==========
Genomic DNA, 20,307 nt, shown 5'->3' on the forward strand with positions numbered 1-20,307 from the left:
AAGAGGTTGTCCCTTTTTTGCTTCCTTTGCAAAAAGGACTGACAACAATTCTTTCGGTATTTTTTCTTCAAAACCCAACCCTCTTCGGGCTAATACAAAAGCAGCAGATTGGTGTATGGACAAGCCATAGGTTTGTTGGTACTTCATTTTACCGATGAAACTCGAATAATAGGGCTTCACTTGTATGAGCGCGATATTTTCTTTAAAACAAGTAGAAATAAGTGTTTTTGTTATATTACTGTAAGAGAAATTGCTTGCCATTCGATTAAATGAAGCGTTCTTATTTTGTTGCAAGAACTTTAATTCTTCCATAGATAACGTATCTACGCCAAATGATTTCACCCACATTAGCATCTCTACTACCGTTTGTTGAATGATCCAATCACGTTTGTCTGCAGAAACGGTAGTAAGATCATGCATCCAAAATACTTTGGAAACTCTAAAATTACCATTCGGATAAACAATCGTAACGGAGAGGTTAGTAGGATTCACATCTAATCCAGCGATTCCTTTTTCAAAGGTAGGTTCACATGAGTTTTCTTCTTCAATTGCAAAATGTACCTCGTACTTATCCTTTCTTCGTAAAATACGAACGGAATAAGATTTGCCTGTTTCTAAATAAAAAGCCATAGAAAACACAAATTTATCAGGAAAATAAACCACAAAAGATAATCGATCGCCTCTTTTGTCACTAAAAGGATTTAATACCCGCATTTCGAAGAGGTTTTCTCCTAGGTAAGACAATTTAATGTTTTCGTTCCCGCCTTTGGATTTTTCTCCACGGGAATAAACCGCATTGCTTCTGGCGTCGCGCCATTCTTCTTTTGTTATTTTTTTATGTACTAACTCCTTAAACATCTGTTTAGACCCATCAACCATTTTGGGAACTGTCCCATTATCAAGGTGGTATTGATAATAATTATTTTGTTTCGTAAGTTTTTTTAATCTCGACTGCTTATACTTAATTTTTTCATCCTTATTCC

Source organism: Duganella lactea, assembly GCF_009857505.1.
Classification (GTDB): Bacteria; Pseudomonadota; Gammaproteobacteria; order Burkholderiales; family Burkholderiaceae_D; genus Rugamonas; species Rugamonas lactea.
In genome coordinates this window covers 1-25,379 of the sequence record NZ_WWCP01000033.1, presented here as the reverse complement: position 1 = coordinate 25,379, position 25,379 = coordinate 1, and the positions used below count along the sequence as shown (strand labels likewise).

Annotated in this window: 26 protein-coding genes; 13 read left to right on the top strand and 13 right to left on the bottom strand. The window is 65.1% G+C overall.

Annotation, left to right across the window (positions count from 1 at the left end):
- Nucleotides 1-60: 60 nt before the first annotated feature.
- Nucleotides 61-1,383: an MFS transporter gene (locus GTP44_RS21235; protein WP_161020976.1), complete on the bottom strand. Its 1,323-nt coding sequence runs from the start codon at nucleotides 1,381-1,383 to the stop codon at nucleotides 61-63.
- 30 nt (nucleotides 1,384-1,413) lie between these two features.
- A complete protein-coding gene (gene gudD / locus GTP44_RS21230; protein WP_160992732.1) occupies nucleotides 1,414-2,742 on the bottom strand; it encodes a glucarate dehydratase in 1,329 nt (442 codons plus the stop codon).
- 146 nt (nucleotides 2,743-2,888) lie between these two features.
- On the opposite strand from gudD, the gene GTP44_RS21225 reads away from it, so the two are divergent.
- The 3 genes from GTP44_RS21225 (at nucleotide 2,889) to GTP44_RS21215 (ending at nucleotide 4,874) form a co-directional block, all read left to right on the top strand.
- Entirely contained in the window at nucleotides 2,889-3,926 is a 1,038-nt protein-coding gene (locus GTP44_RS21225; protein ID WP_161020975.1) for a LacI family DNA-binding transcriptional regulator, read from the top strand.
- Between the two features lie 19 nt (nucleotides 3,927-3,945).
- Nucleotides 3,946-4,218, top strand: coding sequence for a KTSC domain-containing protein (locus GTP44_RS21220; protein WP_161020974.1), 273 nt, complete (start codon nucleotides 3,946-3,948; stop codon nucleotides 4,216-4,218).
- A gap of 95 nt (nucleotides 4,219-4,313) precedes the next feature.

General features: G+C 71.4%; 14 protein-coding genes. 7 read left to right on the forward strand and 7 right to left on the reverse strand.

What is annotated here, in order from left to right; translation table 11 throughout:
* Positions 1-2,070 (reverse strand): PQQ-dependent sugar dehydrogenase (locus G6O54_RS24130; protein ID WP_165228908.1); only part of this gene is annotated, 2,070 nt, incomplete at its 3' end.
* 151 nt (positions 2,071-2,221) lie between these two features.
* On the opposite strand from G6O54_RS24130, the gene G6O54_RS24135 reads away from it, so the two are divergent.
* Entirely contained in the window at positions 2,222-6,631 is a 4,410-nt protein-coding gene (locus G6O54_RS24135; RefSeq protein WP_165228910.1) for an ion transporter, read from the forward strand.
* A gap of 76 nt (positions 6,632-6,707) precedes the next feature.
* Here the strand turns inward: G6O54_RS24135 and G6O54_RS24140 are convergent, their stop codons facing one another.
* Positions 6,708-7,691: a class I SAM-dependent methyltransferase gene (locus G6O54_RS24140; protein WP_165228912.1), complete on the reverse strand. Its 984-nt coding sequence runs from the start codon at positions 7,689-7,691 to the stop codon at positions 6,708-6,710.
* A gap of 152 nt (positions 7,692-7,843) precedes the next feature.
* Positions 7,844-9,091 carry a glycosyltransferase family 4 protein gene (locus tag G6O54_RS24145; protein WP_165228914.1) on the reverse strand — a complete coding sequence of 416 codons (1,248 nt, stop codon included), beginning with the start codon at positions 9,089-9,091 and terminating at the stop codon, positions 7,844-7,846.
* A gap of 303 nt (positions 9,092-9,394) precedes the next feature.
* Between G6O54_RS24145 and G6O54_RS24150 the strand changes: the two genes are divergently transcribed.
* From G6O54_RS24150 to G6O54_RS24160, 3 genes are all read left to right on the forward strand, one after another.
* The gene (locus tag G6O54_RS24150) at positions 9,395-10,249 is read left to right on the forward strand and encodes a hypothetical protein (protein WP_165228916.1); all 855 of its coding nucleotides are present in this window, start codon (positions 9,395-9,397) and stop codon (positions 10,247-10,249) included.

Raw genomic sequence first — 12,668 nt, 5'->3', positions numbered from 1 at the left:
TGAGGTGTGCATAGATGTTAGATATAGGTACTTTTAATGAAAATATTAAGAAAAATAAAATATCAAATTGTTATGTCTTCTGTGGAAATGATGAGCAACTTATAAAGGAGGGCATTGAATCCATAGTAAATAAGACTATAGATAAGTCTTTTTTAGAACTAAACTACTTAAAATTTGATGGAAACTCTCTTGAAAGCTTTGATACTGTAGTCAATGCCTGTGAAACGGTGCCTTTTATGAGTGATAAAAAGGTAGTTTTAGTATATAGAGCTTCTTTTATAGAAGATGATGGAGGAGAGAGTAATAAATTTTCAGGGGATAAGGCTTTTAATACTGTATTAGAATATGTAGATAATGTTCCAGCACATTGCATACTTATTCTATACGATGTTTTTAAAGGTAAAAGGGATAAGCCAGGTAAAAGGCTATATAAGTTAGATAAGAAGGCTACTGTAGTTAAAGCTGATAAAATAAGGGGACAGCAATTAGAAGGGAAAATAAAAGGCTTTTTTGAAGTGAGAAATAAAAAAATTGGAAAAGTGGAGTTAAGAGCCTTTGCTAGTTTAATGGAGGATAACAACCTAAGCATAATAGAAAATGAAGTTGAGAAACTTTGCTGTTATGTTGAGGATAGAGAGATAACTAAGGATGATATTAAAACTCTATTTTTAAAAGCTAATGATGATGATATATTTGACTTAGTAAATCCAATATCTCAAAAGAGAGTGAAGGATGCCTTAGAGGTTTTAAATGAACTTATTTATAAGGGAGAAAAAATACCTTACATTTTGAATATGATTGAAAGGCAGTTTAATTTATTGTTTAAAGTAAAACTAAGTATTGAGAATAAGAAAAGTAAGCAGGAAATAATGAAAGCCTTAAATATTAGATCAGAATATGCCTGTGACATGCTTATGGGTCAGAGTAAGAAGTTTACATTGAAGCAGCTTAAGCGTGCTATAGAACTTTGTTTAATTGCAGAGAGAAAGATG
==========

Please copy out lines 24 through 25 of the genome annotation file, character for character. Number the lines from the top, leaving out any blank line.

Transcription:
* Entirely contained in the window at positions 2,222-6,631 is a 4,410-nt protein-coding gene (locus G6O54_RS24135; RefSeq protein WP_165228910.1) for an ion transporter, read from the forward strand.
* A gap of 76 nt (positions 6,632-6,707) precedes the next feature.